March 29, 2024

Compiling Advantage: Unlocking the Competitive Power of Software Adaptability

In an era of strategic competition among technologically advanced powers, software will shape the nature of deterrence and define national security advantages. Software is now ubiquitous, with powerful implications for economic productivity, governance, cybersecurity, and the character of modern warfare. From the systems that power our weapons platforms and command and control (C2) networks to the tools that enable our intelligence analysts and logisticians, software is now integral to every aspect of national defense. As the United States finds itself engaged in a long-term strategic competition with the People’s Republic of China, America’s success hinges on the US military’s ability to rapidly adopt and adapt technology in response to evolving threats and opportunities. The Department of Defense (DoD) needs to harness the power of software to quickly assemble, effectively deploy, and continually update its military capabilities. If it fails to do so, America risks ceding the military advantage to its adversaries.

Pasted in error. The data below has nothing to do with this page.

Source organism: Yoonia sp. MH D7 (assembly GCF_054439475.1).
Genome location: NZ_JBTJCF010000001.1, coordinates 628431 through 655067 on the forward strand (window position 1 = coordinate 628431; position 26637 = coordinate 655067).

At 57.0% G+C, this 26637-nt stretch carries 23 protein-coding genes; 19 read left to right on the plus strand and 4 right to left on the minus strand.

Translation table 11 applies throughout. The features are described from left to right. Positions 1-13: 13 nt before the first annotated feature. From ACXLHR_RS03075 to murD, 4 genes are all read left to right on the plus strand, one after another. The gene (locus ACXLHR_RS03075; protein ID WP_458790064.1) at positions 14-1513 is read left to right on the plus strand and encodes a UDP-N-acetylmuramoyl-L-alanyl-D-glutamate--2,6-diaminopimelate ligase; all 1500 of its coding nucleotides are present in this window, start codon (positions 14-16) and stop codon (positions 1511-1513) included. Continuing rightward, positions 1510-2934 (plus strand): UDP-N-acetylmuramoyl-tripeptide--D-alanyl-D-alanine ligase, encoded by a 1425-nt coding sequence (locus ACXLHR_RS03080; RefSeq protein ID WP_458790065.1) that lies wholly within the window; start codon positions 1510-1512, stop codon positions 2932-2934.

To fall short now would not be just a bureaucratic debacle. It would pose an imminent threat to the US military’s ability to deter, fight, and win.

The central theme of this policy memo is the critical importance of software adaptability in enabling the DoD to outpace and outmaneuver its competitors. We argue that the ability to rapidly develop, deploy, and update software is not merely an enabler of military capabilities, but an emerging foundation of military advantage itself in the digital age. Adaptability is not an inherent feature of software; all too often we are victims of stale, outdated software that stands in the way of our desired outcomes. The DoD needs to carefully cultivate its ability to deploy, update, and integrate software and software-defined systems.

Despite the clear imperative for getting software right, the DoD faces a range of challenges and roadblocks that hinder its ability to achieve this vision. In particular, the DoD needs to remove the bureaucratic bottlenecks of its mishandled Authority to Operate (ATO) process, shore up a lack of in-house technical expertise, facilitate easier access to data and interfaces, and reform inflexible resourcing processes that were built for an earlier era. These challenges are not merely technical in nature. Rather, they reflect deeper structural and cultural barriers that the US needs to address head-on to compete effectively with its adversaries.

Read the full article from The Hudson Institute.

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